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Case Report
A Case of Recurrent Steroid-dependent Kikuchi–Fujimoto Disease Successfully Treated with Hydroxychloroquine
Clin Pediatr Hematol Oncol 2017;24:144-7.
Published online October 31, 2017
© 2017 Korean Society of Pediatric Hematology-Oncology and Korean Society for Pediatric Neuro-Oncology

Kyung Mi Jang, M.D. and Jae Min Lee, M.D.

Department of Pediatrics, Yeungnam University College of Medicine, Daegu, Korea
Correspondence to: Jae Min Lee
Department of Pediatrics, Yeungnam University College of Medicine, 170 Hyeonchung-ro, Nam-gu, Daegu 42415, Korea
Tel: +82-53-620-3536 Fax: +82-53-629-2252 E-mail: mopic@yu.ac.kr
Received August 24, 2017; Revised September 11, 2017; Accepted October 9, 2017.
This is an Open Access article distributed under the terms of the Creative Commons Attribution Non-Commercial License (http://creativecommons.org/licenses/by-nc/4.0) which permits unrestricted non-commercial use, distribution, and reproduction in any medium, provided the original work is properly cited.
Abstract
Kikuchi–Fujimoto disease (KFD) is known as a self-limiting disease. The most common symptoms include fever, cervical lymphadenopathy, and pain, but nonspecific symptoms such as joint pain, nausea, chills, diaphoresis, and diarrhea may also be present. Its clinical course is generally benign, and symptoms including fever disappear within several months without special treatment. Thus, there is no specific recommended treatment for patients with KFD. However, some patients suffer from prolonged fever or systemic symptoms such as splenomegaly, skin rash, arthralgia, and aseptic meningitis. Many studies have reported the effectiveness of corticosteroids in patients with prolonged fever and systemic symptoms. Our patient also responded favorably to steroids; however, the disease relapsed while tapering. Recently, some studies reported the effectiveness of hydroxychloroquine (HC) in patients with KFD. Herein, we report successful treatment with HC in an adolescent patient with recurrent KFD dependent on steroids without any symptoms of autoimmune disease.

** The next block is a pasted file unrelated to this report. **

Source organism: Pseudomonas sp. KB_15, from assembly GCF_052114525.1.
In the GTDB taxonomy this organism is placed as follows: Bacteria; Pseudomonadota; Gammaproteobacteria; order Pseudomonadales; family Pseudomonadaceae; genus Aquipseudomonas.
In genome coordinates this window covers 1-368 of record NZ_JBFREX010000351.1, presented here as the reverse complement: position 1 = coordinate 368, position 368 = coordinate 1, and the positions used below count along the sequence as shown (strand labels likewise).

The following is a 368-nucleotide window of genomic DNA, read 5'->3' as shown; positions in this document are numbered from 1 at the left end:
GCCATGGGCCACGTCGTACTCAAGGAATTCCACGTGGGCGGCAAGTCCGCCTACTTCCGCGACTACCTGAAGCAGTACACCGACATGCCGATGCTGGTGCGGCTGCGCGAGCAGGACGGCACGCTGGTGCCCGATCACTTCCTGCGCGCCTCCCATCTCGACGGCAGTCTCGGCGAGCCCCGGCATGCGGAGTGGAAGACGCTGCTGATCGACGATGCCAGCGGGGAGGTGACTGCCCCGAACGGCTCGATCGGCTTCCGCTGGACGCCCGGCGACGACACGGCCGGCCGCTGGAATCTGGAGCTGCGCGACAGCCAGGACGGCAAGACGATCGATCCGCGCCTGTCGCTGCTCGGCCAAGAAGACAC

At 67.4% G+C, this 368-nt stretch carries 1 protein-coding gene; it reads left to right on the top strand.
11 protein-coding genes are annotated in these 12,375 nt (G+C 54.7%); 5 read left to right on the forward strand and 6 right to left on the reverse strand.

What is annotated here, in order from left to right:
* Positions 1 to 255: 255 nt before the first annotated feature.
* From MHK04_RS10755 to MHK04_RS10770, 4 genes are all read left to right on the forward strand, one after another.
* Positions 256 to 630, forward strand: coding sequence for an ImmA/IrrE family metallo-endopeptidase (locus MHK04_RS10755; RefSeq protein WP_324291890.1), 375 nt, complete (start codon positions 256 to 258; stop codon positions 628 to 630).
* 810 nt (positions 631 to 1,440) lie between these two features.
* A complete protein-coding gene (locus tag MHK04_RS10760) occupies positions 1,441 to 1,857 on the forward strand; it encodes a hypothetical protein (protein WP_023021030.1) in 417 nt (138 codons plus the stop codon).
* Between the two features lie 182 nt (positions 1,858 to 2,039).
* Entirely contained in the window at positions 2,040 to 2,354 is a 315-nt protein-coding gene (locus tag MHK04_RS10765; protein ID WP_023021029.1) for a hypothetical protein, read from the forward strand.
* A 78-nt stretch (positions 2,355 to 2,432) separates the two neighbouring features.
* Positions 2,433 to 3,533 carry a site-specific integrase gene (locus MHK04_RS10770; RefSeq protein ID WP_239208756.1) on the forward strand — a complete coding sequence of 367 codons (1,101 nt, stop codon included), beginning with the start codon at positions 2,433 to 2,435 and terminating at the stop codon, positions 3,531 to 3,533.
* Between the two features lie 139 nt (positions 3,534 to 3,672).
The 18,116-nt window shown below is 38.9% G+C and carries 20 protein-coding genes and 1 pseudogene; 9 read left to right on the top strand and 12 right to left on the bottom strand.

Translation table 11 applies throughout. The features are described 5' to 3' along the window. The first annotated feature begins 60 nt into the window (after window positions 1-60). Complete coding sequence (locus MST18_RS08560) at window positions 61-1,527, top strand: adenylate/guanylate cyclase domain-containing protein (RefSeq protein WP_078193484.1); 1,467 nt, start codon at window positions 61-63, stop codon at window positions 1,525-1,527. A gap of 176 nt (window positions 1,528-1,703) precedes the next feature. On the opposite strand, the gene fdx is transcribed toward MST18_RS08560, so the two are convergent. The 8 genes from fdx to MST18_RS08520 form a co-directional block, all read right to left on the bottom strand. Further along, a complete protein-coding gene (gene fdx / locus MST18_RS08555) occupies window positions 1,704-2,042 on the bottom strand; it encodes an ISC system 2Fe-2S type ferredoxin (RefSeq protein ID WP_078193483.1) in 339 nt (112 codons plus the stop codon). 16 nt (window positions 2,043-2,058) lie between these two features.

Keywords: Kikuchi–Fujimoto disease, Histiocytic necrotizing lymphadenitis, Hydroxy-chloroquine, Children, Lymphadenopathy
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April 2018, 25 (1)
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  • Jae Min Lee